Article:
The Braves had a very bad baseball this year, but the fifth inning of Friday night’s loss to the Dodgers could be the worst shot of the 2021 season so far for them. They entered this frame with a one-time lead and until it ended mercifully, they were 8-1 behind. The inning had everything in it to make a particularly harmful dish of horrible baseball: defensive gaps, relievers, relievers who can’t find the area, relievers who go on the run, and some absolutely tactical solutions that cause a lobotomy on their own. What I’m saying is that we were all having fun on Friday night, right?
The game actually started with a pretty happy note! Ian Anderson hit a low in the first thanks to a double play (which erased an error from Austin Riley playing the rover̵
Anderson hit the country in the second and also withdrew the country to be third. He passed two in the fourth, but another double play, plus a victorious 11-step battle in which he finally hit Bellinger, keeping the Dodgers out of the board. The Braves also could not scratch anything other than Urias, although they had a bezer warrior in every second, third and fourth innings.
So, we came to the fifth. It started with Will Smith (the Dodgers), who scalded the ball, which fortunately was hit right in Ronald Akunya Jr. for the first out. Anderson’s control and command had indeed faded by now (see the two walks in the fourth) and he released a free pass from Chris Taylor’s five pitches. Gavin Lux followed with the Dodgers’ first shot, a double on the right that put the men in second and third with one out. And then things melted very, very down.
With an open base and next place in the pitcher, Braves still chose Anderson to face AJ Pollock, which is reasonably defensible in itself. Less defensive is Austin Riley’s decision for Pollock’s swinging helicopter to A) throw home at all and B) actually throw the ball in Taylor’s back. This was then complicated by Anderson, who was late with Urias’ shot to the home board, meaning the Braves gave up both the lead and the back-and-forth tie, which went a total of 50 feet or so until they were managed to record the output of neither. Oh, but we weren’t done yet. Far from it.
Anderson’s day was over before he could get up for the third time that night in Los Angeles. A loan with a loan was a good solution. However, the request from the southern paw of Sean Newcomb to face three consecutive rights in a single game, with many right-hand options available in the bull … not so much. (Albert Pujols replaced Max Munsey at first base after the latter came out due to ankle pain.) Newcomb withdrew the first batter he encountered, dropping out of Mookie Betts. But then he was walking Pujols. And then he left with Justin Turner on busy bases. And then he was walking Cody Bellinger with bases still loaded. He had two more rights, but the Brave chose to do so another leftist terrain to them while Grant Dayton eased Newcomb. Dayton didn’t walk, but gave up on Smith’s RBI single and then double-cleared Taylor’s bases. Then he was walking someone.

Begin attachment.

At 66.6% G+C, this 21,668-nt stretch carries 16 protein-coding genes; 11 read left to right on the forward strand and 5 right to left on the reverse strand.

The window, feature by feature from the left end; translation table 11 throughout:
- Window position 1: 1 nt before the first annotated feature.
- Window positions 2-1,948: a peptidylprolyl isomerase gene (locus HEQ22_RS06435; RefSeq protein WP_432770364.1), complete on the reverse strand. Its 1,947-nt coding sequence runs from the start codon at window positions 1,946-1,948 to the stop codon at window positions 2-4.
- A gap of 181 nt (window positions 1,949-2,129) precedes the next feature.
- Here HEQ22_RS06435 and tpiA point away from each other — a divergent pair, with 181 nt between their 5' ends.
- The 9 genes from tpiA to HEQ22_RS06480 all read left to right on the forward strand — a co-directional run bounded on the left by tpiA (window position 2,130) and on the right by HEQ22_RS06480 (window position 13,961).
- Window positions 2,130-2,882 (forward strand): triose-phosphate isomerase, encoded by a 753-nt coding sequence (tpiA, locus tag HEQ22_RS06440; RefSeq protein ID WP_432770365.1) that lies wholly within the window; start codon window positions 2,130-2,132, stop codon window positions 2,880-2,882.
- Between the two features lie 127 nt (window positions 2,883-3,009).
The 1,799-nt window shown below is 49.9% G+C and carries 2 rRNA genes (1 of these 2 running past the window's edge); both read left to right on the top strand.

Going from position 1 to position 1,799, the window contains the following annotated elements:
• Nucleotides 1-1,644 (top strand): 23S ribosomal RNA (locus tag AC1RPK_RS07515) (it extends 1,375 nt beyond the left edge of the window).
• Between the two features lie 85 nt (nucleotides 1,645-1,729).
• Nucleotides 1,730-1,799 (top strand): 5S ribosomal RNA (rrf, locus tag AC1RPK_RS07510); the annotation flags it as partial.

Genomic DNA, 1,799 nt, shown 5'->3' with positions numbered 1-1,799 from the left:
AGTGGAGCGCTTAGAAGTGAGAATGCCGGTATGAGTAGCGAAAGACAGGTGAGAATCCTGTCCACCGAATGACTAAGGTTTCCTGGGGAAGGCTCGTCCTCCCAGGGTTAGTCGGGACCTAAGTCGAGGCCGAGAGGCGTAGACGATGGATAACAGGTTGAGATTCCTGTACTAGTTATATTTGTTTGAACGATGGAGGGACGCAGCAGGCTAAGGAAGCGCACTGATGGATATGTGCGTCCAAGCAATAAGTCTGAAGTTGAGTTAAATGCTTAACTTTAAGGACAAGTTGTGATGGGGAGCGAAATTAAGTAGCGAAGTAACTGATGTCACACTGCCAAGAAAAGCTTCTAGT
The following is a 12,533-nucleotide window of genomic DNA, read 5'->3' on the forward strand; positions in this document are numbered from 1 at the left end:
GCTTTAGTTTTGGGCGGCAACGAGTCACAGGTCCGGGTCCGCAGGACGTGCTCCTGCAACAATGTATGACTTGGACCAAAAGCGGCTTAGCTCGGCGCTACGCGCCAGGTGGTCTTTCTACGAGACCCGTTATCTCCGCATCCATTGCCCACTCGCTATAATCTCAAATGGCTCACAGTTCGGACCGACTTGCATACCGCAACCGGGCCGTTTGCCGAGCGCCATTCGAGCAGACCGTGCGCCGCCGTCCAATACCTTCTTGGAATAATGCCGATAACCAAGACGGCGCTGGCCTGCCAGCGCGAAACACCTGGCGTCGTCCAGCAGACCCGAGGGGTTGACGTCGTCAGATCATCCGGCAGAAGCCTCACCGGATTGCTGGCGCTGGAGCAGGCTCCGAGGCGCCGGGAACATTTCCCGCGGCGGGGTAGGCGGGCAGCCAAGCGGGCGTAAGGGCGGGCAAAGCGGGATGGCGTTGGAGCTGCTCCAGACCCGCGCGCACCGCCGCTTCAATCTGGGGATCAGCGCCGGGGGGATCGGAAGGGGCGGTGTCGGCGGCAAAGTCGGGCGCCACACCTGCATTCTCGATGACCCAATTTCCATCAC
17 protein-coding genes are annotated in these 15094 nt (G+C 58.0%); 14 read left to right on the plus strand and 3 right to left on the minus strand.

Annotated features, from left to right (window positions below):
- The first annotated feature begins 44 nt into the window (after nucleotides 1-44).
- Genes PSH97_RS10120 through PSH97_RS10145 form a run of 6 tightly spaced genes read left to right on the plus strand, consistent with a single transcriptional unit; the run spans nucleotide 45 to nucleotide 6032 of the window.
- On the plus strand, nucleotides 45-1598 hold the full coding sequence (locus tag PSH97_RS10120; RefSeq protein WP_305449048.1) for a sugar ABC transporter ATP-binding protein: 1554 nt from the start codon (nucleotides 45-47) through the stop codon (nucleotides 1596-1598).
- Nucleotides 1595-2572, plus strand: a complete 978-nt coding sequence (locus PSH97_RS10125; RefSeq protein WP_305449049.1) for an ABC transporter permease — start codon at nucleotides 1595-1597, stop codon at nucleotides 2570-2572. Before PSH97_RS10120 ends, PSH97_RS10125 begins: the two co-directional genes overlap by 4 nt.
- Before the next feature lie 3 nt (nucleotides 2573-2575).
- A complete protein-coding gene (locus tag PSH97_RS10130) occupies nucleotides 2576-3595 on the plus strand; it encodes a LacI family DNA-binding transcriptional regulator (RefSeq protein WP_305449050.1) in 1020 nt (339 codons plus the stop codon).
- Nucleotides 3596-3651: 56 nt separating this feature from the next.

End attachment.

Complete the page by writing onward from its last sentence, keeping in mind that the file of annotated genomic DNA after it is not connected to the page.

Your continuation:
Anyway, it was almost a ball game. Later in the game, Edgar Santana came out and put up two unsuccessful innings, which really puzzled the whole thing, “it’s not our leftists who have to face all these righteous people.” The Braves had a small rally in the eighth against Mitch White, as the single by Ender Inciarte and Acuña walk came as a double for Ozzie Albies. Later, after Riley singled, Adriana hit a shallow pop to the left, which fell when none of the three Dodgers approaching him managed to catch him, scoring both Albis and Riley. But William Contreras considered ending the shot.
Tyler Matzek, who too was not used in the fifth, Mookie Betts’ home side’s relegation from a minor league over several pitches, as double and two wild pitches allowed Betts to win the ninth round of LA. Kenly Jansen came out with a quadruple lead and had trouble commanding early, walking both Abraham Almonte and Ender Insiarte to start the shot. But the Braves couldn’t even make the binding move on the slab: Akunya jumped on the pipe cutter, Freeman spun through the gutter, and Albis could only fly to Bellinger, the pipe cutter as well.
Seriously, a reward for one who can explain the argument that Newcomb and Dayton confront all these virtues in the fifth in a way that actually makes sense. My only hope is that what the Braves are taking away from this game is that they probably need to base themselves more often with the safer ones, because the alternative has turned out just awful for them this season.